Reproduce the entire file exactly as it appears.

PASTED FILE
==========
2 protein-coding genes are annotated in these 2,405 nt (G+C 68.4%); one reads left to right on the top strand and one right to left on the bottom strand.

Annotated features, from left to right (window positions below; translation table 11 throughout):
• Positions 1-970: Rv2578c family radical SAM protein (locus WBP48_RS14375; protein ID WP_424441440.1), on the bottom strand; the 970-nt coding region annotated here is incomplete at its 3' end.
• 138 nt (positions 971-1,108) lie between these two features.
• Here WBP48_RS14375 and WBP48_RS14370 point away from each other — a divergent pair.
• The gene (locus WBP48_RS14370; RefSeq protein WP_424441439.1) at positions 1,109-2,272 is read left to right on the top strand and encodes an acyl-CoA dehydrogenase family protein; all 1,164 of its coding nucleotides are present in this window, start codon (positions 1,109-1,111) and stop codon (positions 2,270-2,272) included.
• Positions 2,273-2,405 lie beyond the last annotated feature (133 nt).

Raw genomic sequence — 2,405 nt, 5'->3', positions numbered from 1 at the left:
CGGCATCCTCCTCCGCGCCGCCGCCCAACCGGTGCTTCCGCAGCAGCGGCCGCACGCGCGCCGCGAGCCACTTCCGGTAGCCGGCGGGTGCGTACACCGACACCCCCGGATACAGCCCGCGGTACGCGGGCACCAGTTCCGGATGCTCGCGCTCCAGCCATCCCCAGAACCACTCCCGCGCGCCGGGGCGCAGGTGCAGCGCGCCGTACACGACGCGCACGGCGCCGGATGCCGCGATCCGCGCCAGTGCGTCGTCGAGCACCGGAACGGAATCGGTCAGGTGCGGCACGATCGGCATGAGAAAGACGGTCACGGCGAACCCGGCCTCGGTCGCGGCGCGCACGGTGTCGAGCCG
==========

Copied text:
2 protein-coding genes are annotated in these 2,405 nt (G+C 68.4%); one reads left to right on the top strand and one right to left on the bottom strand.

Annotated features, from left to right (window positions below; translation table 11 throughout):
• Positions 1-970: Rv2578c family radical SAM protein (locus WBP48_RS14375; protein ID WP_424441440.1), on the bottom strand; the 970-nt coding region annotated here is incomplete at its 3' end.
• 138 nt (positions 971-1,108) lie between these two features.
• Here WBP48_RS14375 and WBP48_RS14370 point away from each other — a divergent pair.
• The gene (locus WBP48_RS14370; RefSeq protein WP_424441439.1) at positions 1,109-2,272 is read left to right on the top strand and encodes an acyl-CoA dehydrogenase family protein; all 1,164 of its coding nucleotides are present in this window, start codon (positions 1,109-1,111) and stop codon (positions 2,270-2,272) included.
• Positions 2,273-2,405 lie beyond the last annotated feature (133 nt).

Raw genomic sequence — 2,405 nt, 5'->3', positions numbered from 1 at the left:
CGGCATCCTCCTCCGCGCCGCCGCCCAACCGGTGCTTCCGCAGCAGCGGCCGCACGCGCGCCGCGAGCCACTTCCGGTAGCCGGCGGGTGCGTACACCGACACCCCCGGATACAGCCCGCGGTACGCGGGCACCAGTTCCGGATGCTCGCGCTCCAGCCATCCCCAGAACCACTCCCGCGCGCCGGGGCGCAGGTGCAGCGCGCCGTACACGACGCGCACGGCGCCGGATGCCGCGATCCGCGCCAGTGCGTCGTCGAGCACCGGAACGGAATCGGTCAGGTGCGGCACGATCGGCATGAGAAAGACGGTCACGGCGAACCCGGCCTCGGTCGCGGCGCGCACGGTGTCGAGCCG